Matt Geraghty Project: Mozaic
For his sophomore effort, Matt Geraghty reconvened the same cast as on the debut, augmented on some of the numbers by special guests. This album, more than its predecessor, emphasizes Geraghty’s love for the sounds of Spain and Brazil. The theme of the opening track “Sevilla” cleverly re-establishes the link between flamenco and Indian music, from which the former is derived. It is followed by two more originals featuring singer Luciano Antonio, a member of Chicago Samba, who wrote his own lyrics.
These three pieces, when compared to the subsequent renditions of Ornette Coleman’s "Turnaround" (also known as “Turnabout”) or “Cinema Paradiso”, underline the duality of this session—although John Coltrane’s “Naima” is given a subtle bossa nova revamping. The original compositions explore the leader’s musical interests outside of jazz and usually create a lighter ambiance. On the other hand, the covers are fairly reverent, but display Geraghty’s keen understanding of the music. On a couple of occasions, he makes an inspired decision by scaling down the band to a trio. The guitar-bass-drums combination is perfectly suited to the bluesy “Turnaround” whereas the piano-bass-drums trio allows for a vivid rendition of Miles Davis’ “Nardis.”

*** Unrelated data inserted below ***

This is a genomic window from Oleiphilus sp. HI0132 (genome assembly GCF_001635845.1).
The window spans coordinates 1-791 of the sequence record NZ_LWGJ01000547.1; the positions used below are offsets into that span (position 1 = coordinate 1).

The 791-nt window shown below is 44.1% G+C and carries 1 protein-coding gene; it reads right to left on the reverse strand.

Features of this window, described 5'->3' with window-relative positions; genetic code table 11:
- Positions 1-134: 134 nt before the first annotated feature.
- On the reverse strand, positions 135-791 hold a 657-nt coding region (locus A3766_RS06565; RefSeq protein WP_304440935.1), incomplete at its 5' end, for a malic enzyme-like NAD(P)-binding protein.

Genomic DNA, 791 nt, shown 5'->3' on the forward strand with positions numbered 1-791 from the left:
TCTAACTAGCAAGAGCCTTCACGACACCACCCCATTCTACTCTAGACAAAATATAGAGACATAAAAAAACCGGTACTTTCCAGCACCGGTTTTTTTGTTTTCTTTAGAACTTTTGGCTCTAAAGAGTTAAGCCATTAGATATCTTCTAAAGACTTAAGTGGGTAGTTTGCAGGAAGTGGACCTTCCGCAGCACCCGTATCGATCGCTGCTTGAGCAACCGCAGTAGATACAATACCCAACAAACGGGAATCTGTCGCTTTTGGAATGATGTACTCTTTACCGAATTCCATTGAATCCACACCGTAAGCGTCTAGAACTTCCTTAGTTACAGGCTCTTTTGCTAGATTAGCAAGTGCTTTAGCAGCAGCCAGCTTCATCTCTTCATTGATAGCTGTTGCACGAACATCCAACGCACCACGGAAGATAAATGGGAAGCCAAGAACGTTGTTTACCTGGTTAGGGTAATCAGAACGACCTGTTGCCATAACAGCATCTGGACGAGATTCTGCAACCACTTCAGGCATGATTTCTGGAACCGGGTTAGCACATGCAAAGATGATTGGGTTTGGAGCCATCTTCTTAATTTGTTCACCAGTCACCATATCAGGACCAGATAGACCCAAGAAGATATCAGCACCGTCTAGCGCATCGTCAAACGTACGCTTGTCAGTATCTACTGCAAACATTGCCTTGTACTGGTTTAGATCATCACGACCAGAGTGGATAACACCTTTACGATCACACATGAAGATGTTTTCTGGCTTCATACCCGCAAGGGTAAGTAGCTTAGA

While all the musicians deserve some credit for their valuable contributions and are all given an opportunity to shine, pianist Ben Lewis is the real revelation. His versatility allows him to assert himself in all contexts. In a nutshell, he proves himself to be the ideal partner for Geraghty. As for the leader, he does not indulge in solos and his sturdy sound really anchors the music. His musicality is also one of his greatest strengths, whether he plays his upright bass (“Nardis” or “Turnabout”) or switches to his electric bass (“Bassline to Bowery.”)
Mozaic is a good place to sample the musical world and playing of one the Windy City ’s most melodic bassists.
Self-released. Visit www.mattgeraghty.com